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How can a virus cause a syndrome? asks Mbeki
Marjolein Harvey
September 21, 2000
iClinic - September 21, 2000

In one of the clearest explanations of his position on HIV/AIDS yet, President Thabo Mbeki shared his doubts that HIV can cause AIDS when answering questions posed by Democratic Alliance leader Tony Leon and the ACDP's Cheryllyn Dudley in parliament on Wednesday. But he emphasised that all government HIV/AIDS policies are based on the premise that HIV causes AIDS.

"All HIV/AIDS programmes of this government are based on the thesis that HIV causes AIDS," said Mbeki, adding "There is absolutely no confusion about what to do." But he went on to ask "Does HIV cause AIDS? Can a virus cause a syndrome? How? It can't, because a syndrome is a group of diseases resulting from acquired immune deficiency." He said that the question still unresolved by scientists is: what contribution does HIV make to the collapse of the immune system? "Indeed, HIV contributes, but other things contribute as well," said Mbeki.

He said that what is not yet resolved and what is being investigated by the International AIDS panel is: what do HIV tests measure? "Scientists from both sides of the divide have identified this as an essential question to be resolved in order to provide comprehensive treatment," says Mbeki, adding that "We need to understand all these complexities so that our intervention can be more effective, even though many people do not want to study this question." Leon wanted to know whether the SA National AIDS Council has made any recommendations about the use of anti-retroviral drugs to prevent mother-to-child transmission of HIV (MTCT).

Mbeki replied that antiretroviral nevirapine has not been registered for MTCT anywhere in the world and that the World Health Organisation is still considering its use for this purpose.

"A National Steering Committee on MTCT has already met and will finalise its report mid-October," says Mbeki.

On the question whether he believes that HIV is a minor or major cause of AIDS, Mbeki replied that "there is a serious AIDS problem".

On the question of AIDS orphans, Mbeki replied that "orphans result from the health crisis in SA, caused by many diseases".

He pointed to 1999 WHO estimates of the causes of death in Africa, which stated that 12% of deaths are caused by HIV/AIDS, but heart diseases is still the biggest killer. "All these cause orphans," says Mbeki.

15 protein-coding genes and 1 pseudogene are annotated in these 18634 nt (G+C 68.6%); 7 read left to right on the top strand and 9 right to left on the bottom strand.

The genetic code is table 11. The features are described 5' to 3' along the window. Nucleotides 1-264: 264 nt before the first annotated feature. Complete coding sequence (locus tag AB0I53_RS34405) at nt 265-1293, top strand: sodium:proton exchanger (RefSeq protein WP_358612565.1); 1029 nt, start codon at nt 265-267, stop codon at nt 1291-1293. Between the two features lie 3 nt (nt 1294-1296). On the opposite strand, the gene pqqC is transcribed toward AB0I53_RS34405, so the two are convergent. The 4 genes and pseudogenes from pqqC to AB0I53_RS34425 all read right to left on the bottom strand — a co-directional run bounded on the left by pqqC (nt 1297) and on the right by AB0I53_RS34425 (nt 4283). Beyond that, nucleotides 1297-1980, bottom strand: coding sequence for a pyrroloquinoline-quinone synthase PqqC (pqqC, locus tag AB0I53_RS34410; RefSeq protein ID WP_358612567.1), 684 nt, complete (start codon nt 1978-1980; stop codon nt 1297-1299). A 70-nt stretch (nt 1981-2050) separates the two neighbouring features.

On the question why there is a delay in MTCT in other provinces when the Western Cape, the only province not controlled by the ANC, has successfully implemented free treatment, Mbeki replied that "This matter will be dealt with through the Steering Committee on MTCT".

On the call to go for an HIV test by PAC spokesperson Patricia de Lille, who went for a public HIV test recently to spur on other politicians to lead by example, Mbeki replied that "It is important to know what the state of one's health is - in my capacity as president of this country I go for regular health check-ups".

On the controversial debate whether HIV causes AIDS sparked by Mbeki's courting so-called AIDS dissidents in his presidential AIDS panel, Mbeki replied that "The way we have handled the complex scientific questions around HIV/AIDS may have been confusing, but there is nothing confusing about what government HIV/AIDS programmes are based on and are trying to do".

It was the second time this year that Mbeki replied to questions from MPs in parliament, in terms of new rules for parliamentary question time.

The questioning follows weeks of controversy over Mbeki and Health Minister Manto Tshabalala-Msimang's refusal to state outright whether HIV causes AIDS.

Standard government replies to this question have been that AIDS has multiple causes and that the answer can be read in the policies and programmes set up by government, which operate from the premise that HIV causes AIDS.